A symbol of hope, rebirth and new beginnings, Easter is one of the most awaited events in predominantly Christian countries. With Resurrection Sunday just around the corner, we’ve gathered four of the world’s most unique Easter traditions to enjoy the spirit of renewal and sense of joy that this sacred day can bring us even in these difficult times. 

The giant omelette of Bessières, France

Picturesque Bessières, in Haute-Garonne, welcomes Easter Monday by serving a giant omelette in its main square; made from 15,000 eggs, this delicacy feeds up approximately 1000 hungry villagers. According to folklore, Napoleon was travelling through the South of France with his regiment when he decided to stop in this tiny village to have dinner. Impressed by the culinary skills of its inhabitants, he asked them to get all the available eggs and prepare a huge omelette for his soldiers the next day. 

The carpets of Antigua, Guatemala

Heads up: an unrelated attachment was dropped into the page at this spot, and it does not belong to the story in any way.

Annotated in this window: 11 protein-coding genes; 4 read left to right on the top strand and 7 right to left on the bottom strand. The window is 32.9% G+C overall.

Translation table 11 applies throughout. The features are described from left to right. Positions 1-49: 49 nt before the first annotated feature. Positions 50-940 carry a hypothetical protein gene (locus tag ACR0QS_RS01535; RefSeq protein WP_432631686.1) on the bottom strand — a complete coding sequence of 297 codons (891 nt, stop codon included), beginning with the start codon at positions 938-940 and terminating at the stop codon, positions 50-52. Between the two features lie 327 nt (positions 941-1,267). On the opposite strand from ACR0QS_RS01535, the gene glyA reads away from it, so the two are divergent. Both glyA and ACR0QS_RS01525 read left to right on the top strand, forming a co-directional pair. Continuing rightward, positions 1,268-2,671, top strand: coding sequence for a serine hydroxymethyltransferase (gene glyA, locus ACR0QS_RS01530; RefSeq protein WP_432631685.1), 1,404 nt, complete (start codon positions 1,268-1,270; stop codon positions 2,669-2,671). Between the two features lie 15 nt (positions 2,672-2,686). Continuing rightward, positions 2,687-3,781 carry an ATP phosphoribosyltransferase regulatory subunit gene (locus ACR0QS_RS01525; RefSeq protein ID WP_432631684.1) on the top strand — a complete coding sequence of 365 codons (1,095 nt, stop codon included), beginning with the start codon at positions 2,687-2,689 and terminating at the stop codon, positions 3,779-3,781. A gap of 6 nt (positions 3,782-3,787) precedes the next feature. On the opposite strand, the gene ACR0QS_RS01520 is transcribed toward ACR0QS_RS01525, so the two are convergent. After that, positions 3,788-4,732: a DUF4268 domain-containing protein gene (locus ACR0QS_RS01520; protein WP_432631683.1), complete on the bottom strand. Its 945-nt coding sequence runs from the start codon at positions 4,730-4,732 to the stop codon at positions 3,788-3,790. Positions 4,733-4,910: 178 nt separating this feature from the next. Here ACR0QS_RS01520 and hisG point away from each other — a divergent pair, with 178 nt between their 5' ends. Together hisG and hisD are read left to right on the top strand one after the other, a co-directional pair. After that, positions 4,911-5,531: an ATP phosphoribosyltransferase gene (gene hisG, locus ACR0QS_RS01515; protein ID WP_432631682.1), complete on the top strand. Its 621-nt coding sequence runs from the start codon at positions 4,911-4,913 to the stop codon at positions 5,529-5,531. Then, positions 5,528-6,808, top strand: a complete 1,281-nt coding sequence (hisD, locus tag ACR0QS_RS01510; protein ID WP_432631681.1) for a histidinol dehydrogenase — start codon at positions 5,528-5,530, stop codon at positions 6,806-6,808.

The gem of southern Guatemala, Antigua is a magnet to thousands of visitors every year thanks to its blend of indigenous cultural beliefs and Spanish tradition. As the city gets ready for its Good Friday procession, it transforms into a magical urban garden; colourful carpets made of vegetables, fruits, sand and flowers cover its characteristic streets, while groups of local reenactors stage the last days of Christ throughout Holy Week. 

Scoppio del Carro in Florence, Italy

Florence takes you back to the 15th century by celebrating Scoppio del Carro (“explosion of the cart”), an ancient Easter ritual meant to ensure a good harvest; an ornate wagon containing fireworks is carried by a pair of white oxen through the streets of the city before reaching the Basilica di Santa Maria del Fiore and being detonated by the Archbishop through a mechanical dove called “Colombina”. An event not to be missed. 

The kite-flying festival of Horseshoe Bay Beach, Bermuda

Horseshoe Bay Beach keeps attracting large crowds with its annual Good Friday kite flying festival. Before indulging in home-made codfish cakes and hot cross buns, hundreds of Bermudians commemorate the ascension of Christ into heaven by flying countless hexagonal-shaped masterpieces in the skies over the island. A breathtaking show you won’t forget easily.